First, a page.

Michigan Criminal Law: Assaultive Crimes; Assault With Intent to Commit Murder

Allegations involving acts of violence of varying degrees are prevalent in the criminal justice system. Assault with Intent to commit Murder  shares the same elements of an Assault or Assault and Battery charge and the prosecutor must also prove that the party assaulted “another with intent to commit the crime of murder.” MCL 750.83.
This charge is considered a “capitol offense,” meaning the maximum penalties are “punishable by imprisonment in the state prison for life or any number of years.” MCL 750.83.
As the Model Jury Instruction explains, a prosecutor must prove:
(1) The defendant is charged with the crime of assault with intent to murder. To prove this charge, the prosecutor must prove each of the following elements beyond a reasonable doubt:
(2) First, that the defendant tried to physically injure another person.
(3) Second, that when the defendant committed the assault, [he / she] had the ability to cause an injury, or at least believed that [he / she] had the ability.
(4) Third, that the defendant intended to kill the person [he / she] assaulted [, and the circumstances did not legally excuse or reduce the crime] .*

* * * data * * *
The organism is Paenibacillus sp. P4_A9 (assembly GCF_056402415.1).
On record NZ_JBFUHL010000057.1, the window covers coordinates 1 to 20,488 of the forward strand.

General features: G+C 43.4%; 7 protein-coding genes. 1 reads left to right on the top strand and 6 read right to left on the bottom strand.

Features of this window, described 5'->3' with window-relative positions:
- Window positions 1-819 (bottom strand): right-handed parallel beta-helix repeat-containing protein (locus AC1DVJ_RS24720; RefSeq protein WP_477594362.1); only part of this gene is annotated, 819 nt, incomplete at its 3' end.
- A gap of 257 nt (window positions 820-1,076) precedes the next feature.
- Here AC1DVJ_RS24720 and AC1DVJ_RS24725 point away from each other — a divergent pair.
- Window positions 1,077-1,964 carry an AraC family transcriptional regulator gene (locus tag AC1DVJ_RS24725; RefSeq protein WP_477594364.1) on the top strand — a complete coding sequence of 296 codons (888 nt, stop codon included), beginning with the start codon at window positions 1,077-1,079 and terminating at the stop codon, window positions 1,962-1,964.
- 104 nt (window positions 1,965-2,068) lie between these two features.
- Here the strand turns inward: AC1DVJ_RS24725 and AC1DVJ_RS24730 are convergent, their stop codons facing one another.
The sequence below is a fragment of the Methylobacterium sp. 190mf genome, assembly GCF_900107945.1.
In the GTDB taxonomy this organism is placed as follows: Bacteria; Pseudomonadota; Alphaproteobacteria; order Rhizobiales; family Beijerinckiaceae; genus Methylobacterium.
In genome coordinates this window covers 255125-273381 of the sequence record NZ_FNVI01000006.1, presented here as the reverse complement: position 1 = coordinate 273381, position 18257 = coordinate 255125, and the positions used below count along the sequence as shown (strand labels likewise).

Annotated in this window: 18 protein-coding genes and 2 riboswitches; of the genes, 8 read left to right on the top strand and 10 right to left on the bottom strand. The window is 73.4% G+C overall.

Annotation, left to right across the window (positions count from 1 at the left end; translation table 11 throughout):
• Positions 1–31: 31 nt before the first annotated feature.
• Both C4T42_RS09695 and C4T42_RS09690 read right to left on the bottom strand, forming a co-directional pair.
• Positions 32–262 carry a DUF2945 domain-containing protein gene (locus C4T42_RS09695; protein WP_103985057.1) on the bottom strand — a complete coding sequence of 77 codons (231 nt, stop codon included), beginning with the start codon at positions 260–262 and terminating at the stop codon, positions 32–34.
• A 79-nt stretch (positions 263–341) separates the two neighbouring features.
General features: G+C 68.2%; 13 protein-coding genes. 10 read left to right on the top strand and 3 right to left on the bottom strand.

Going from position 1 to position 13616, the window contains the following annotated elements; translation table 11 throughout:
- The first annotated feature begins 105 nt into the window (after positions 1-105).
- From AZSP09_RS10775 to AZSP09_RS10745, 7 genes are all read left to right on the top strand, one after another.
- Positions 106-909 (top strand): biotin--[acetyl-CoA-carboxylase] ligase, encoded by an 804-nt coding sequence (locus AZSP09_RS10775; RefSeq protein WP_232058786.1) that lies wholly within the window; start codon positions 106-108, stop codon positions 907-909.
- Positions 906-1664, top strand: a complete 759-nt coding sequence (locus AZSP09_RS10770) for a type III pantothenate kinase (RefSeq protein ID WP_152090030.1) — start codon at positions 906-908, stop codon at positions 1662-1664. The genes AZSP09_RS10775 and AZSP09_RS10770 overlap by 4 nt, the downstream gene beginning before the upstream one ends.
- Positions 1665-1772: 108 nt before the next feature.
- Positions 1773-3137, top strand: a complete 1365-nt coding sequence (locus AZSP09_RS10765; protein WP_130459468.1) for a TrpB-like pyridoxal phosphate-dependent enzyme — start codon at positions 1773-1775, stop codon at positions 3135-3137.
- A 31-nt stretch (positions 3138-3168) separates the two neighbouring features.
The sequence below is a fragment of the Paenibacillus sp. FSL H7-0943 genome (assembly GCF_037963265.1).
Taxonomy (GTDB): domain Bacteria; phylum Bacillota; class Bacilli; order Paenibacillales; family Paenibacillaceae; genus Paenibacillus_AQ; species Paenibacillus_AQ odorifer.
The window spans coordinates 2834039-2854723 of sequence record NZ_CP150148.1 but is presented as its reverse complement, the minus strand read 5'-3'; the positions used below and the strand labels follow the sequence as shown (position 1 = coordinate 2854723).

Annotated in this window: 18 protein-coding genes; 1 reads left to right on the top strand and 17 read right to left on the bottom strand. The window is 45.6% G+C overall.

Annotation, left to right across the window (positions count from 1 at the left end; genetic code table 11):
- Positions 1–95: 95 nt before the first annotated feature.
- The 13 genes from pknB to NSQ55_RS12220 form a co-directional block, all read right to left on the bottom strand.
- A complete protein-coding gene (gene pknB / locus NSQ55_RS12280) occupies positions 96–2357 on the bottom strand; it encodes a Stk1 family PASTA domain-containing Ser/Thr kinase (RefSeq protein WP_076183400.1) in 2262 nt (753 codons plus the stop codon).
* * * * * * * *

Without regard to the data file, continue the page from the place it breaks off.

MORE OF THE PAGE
M. Crim. JI. 17.3.
This charge is considered to be a “specific intent” offense as well, meaning the prosecutor needs to prove additional inferences about a person’s intent in order to obtain a conviction. M. Crim. JI. 17.3
Our experienced trial attorneys fight hard for our Michigan clients. We represent clients statewide. For a free initial consultation, feel free to contact us at (517) 507-5077.

For information on Assault Causing Great Bodily Harm, click here.
For information on Felonious Assault, click here.
For information on Domestic Assault & Battery, click here.
For information on Interference with an Electronic Communications Device, click here.
For information on Assault and Battery (Misdemeanor), click here.
For information on Assault by Strangulation, click here.

Anyone charged, of course, is presumed innocent. The prosecutor would need to prove the elements of the offense beyond a reasonable doubt if the matter proceeded to trial. Simply because a person is charged does not mean that ultimately, they will be convicted.

If you need specific legal advice for your particular circumstances, I encourage you to privately consult with a lawyer. Circumstances may vary significantly. If you need specific legal advice, please privately consult with a lawyer.
If you are charged with an offense and cannot afford to pay for your own defense, the court may appoint you an attorney payable at the public’s expense. You have a right to counsel.